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Telecommunication may sound like a modern word, but really telecommunication is just communication over a distance using some sort of transmission. In early times commication over a long distance involved methods such as: smoke signals, drums, fire beacons and other methods.
In the middle ages, communication was passed through beacons on the hilltops, like relaying a signal. Beacon fires presented a problem and that was that it could only send one piece of information such as "the enemy has been sighted" or something similar.
In 1792, Claude Chappe, a French engineer, build the first visual telegraphy system between Paris and Lille. Later this was followed by a line from Strasbourg to Paris. In 1794, Abraham Edelcrantz a Swedish engineer, built a different kind of system from Stockholm to Drottningholm. This system relied upon shutters and was considerably faster. However, the problem with this communication system was the need for skilled operators and expensive towers, and by 1880 the last commercial line was abandoned.
Telecommunication proceeded in leaps and bounds from this point on. In 1839, the first commercial electrical telegraph was constructed in England by Sir William Fothergill Cooke and Sir Charles Wheatstone. This electrical telegraph used the deflection of needles to represent messages and began operation over twenty-one kilometres of the Great Western Railway on the 9th of April, 1839.
On the other side of the Atlantic Ocean, Samuel Morse independantly developed a version of the electrical telegraph that he attempted to demonstrate on the 2nd of September 1837. He was joined by Alfref Vail shortly after and in 1838 it was successfully demonstrated over 5 kilometres, and a few years later in 1844 it covered a distance of 64 kilometres. By 1851, telegraph lines spanned over 32,000 kilometres.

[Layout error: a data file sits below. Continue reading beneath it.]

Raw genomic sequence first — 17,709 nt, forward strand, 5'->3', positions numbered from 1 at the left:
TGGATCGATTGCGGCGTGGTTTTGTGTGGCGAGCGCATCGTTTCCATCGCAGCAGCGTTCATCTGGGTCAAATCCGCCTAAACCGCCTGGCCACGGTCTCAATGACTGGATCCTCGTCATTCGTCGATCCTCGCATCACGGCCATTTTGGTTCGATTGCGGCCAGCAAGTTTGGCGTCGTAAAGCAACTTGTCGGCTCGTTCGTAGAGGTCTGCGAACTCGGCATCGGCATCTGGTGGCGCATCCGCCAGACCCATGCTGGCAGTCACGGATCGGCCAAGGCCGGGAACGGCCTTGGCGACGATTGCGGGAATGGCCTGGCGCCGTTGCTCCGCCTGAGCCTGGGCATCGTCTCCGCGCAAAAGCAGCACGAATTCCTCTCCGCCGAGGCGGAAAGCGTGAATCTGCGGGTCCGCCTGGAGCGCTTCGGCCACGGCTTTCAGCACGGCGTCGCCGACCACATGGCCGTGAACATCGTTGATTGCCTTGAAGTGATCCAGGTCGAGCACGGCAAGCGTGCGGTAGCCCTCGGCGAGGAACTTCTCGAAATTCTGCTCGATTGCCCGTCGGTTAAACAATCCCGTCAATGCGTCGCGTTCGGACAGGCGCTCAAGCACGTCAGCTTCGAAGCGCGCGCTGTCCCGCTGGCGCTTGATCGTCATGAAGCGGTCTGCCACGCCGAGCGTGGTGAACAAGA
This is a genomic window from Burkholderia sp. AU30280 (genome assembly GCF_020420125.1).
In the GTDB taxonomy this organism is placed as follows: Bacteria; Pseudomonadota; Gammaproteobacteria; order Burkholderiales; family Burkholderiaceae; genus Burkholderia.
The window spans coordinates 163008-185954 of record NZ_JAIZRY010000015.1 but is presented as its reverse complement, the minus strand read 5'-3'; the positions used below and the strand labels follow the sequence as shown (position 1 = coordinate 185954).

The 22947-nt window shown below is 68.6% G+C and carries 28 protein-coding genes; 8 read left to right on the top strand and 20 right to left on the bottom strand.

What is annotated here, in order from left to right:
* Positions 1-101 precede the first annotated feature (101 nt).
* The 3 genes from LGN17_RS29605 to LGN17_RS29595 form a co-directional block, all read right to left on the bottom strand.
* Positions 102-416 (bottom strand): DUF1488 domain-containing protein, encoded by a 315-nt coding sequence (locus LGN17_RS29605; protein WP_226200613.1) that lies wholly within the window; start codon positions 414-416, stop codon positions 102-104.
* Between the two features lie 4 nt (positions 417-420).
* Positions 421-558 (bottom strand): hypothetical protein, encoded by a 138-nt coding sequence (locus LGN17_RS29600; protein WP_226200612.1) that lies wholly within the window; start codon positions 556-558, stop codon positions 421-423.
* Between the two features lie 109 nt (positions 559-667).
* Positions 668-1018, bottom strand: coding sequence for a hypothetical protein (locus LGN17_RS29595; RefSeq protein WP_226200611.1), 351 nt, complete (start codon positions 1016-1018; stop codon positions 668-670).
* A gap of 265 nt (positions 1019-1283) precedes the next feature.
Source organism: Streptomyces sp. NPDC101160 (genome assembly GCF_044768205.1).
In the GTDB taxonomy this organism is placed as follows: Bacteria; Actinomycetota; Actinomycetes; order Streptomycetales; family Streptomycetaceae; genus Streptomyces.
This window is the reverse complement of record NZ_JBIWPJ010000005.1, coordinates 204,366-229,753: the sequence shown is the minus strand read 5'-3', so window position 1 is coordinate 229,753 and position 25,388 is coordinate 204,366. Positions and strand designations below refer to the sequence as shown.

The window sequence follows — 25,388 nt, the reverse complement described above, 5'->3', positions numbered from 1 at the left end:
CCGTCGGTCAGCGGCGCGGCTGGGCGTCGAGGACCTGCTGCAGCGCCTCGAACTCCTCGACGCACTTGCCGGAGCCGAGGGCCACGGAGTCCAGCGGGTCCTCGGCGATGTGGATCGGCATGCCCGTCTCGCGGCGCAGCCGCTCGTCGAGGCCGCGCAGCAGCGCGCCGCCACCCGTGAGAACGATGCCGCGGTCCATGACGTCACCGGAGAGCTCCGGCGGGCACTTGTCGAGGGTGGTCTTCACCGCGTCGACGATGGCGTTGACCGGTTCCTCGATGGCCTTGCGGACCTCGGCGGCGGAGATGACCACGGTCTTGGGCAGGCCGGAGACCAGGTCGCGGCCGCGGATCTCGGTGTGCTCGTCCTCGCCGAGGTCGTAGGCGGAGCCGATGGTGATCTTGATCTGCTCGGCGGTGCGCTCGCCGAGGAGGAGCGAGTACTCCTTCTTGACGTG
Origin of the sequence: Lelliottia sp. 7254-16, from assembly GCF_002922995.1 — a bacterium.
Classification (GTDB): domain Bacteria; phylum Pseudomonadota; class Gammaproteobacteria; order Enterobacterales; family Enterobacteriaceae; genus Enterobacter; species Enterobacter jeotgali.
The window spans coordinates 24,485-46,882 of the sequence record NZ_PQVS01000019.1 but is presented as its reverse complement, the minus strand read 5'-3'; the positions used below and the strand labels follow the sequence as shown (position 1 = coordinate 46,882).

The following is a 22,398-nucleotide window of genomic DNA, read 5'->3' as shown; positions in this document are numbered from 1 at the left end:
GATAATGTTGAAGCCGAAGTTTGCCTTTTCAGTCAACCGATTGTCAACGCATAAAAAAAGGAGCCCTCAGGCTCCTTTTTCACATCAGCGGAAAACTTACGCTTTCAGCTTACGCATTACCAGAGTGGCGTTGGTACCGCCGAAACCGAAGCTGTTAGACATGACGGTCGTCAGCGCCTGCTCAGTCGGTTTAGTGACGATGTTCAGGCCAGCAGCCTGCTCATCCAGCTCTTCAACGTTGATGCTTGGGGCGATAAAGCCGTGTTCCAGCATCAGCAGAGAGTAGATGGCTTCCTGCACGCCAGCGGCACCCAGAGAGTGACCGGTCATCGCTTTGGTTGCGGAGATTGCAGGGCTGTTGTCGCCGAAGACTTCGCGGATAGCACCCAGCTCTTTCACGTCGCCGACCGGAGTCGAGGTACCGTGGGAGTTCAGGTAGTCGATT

In 1866, the first successful transatlantic telegraph cable was completed allowing telecommunication across the Atlantic Ocean for the very first time. The international use of the telegraph has sometimes been named the "Victorian Internet".
The conventional telephone was invented by Alexander Bell in 1876 and in 1878 and 1879 commercial telephone systems were setup on both sides of the Atlantic in the cities of London and New Haven. From here on the technology grew quickly with inter-city lines being built and telephone exchanges existed in every major city of the United States by mid-1880s.
James Lindsay, in 1832, gave a classroom demonstration of wireless telegraphy to his students. In 1854 he was able to demonstrate a distance of 3km, using water as the transmission medium.M
It wasn't till 1900 that REginald Fessenden was able to wirelessly transmit a human voice. In December 1901, Guglielmo Marconi established wireless communication between Britain and Newfoundland, which earned him the noble prize in physics in 1909 (which he shared with Karl Braun).
In 1925, Scottish Inventor John Logie Baird publicly demonstrated the transmission of silhouette pictures at the Lond department store of Selfridges. In October that same year, Baird was successful in moving pictures with halftone shades, which were by most accounts the first true television pictures.
George Stibitz in 1940, September 11, was able to transmit problems using teletype to his Complex Number Calculator in New York and recieve computed results back in New Hampshire. However, it was't until the 1960s that researches started investigating packet switching, a technology that would allow data to be sent to different computers without first passing through a centralized mainframe.
In 1983, the internet was invented. The Internet revolutionised all communication methods and in today's society is probably being used as the number one method of communication. Emails can be sent across the world in a click of a button, people can communicate across instant messenges (such as MSN) or talk instantly across the world using programs such as Skype. Facebook and Myspace had also revolutionised the way that people communicate today.